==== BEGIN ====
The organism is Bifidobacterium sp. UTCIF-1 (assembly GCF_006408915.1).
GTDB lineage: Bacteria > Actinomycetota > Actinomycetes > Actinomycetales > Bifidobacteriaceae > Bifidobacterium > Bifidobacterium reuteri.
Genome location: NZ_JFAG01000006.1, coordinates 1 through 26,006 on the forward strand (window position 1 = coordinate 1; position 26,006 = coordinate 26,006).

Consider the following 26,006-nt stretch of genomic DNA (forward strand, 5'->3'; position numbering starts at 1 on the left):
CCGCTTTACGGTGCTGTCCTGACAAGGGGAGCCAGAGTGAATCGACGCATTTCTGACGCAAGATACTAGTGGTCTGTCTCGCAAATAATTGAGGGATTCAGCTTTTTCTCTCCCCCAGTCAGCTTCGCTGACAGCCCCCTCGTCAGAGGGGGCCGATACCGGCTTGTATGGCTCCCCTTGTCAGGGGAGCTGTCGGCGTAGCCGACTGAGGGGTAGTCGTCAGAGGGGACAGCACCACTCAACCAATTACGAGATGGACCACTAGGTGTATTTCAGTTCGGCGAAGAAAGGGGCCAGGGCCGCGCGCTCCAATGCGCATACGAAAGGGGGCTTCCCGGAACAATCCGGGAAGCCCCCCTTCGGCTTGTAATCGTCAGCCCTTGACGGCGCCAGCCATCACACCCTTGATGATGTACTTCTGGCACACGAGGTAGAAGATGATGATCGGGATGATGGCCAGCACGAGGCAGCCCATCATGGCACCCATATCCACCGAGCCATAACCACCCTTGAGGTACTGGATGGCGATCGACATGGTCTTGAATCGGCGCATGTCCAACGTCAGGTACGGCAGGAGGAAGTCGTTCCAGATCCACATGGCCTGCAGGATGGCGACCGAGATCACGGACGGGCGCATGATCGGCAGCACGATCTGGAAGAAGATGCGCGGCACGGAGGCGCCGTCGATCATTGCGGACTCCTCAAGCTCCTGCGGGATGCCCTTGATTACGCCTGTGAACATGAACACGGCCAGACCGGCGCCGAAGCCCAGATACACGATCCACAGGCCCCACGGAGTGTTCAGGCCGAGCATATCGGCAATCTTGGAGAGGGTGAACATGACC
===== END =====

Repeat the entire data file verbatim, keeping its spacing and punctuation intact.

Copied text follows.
The organism is Bifidobacterium sp. UTCIF-1 (assembly GCF_006408915.1).
GTDB lineage: Bacteria > Actinomycetota > Actinomycetes > Actinomycetales > Bifidobacteriaceae > Bifidobacterium > Bifidobacterium reuteri.
Genome location: NZ_JFAG01000006.1, coordinates 1 through 26,006 on the forward strand (window position 1 = coordinate 1; position 26,006 = coordinate 26,006).

Consider the following 26,006-nt stretch of genomic DNA (forward strand, 5'->3'; position numbering starts at 1 on the left):
CCGCTTTACGGTGCTGTCCTGACAAGGGGAGCCAGAGTGAATCGACGCATTTCTGACGCAAGATACTAGTGGTCTGTCTCGCAAATAATTGAGGGATTCAGCTTTTTCTCTCCCCCAGTCAGCTTCGCTGACAGCCCCCTCGTCAGAGGGGGCCGATACCGGCTTGTATGGCTCCCCTTGTCAGGGGAGCTGTCGGCGTAGCCGACTGAGGGGTAGTCGTCAGAGGGGACAGCACCACTCAACCAATTACGAGATGGACCACTAGGTGTATTTCAGTTCGGCGAAGAAAGGGGCCAGGGCCGCGCGCTCCAATGCGCATACGAAAGGGGGCTTCCCGGAACAATCCGGGAAGCCCCCCTTCGGCTTGTAATCGTCAGCCCTTGACGGCGCCAGCCATCACACCCTTGATGATGTACTTCTGGCACACGAGGTAGAAGATGATGATCGGGATGATGGCCAGCACGAGGCAGCCCATCATGGCACCCATATCCACCGAGCCATAACCACCCTTGAGGTACTGGATGGCGATCGACATGGTCTTGAATCGGCGCATGTCCAACGTCAGGTACGGCAGGAGGAAGTCGTTCCAGATCCACATGGCCTGCAGGATGGCGACCGAGATCACGGACGGGCGCATGATCGGCAGCACGATCTGGAAGAAGATGCGCGGCACGGAGGCGCCGTCGATCATTGCGGACTCCTCAAGCTCCTGCGGGATGCCCTTGATTACGCCTGTGAACATGAACACGGCCAGACCGGCGCCGAAGCCCAGATACACGATCCACAGGCCCCACGGAGTGTTCAGGCCGAGCATATCGGCAATCTTGGAGAGGGTGAACATGACC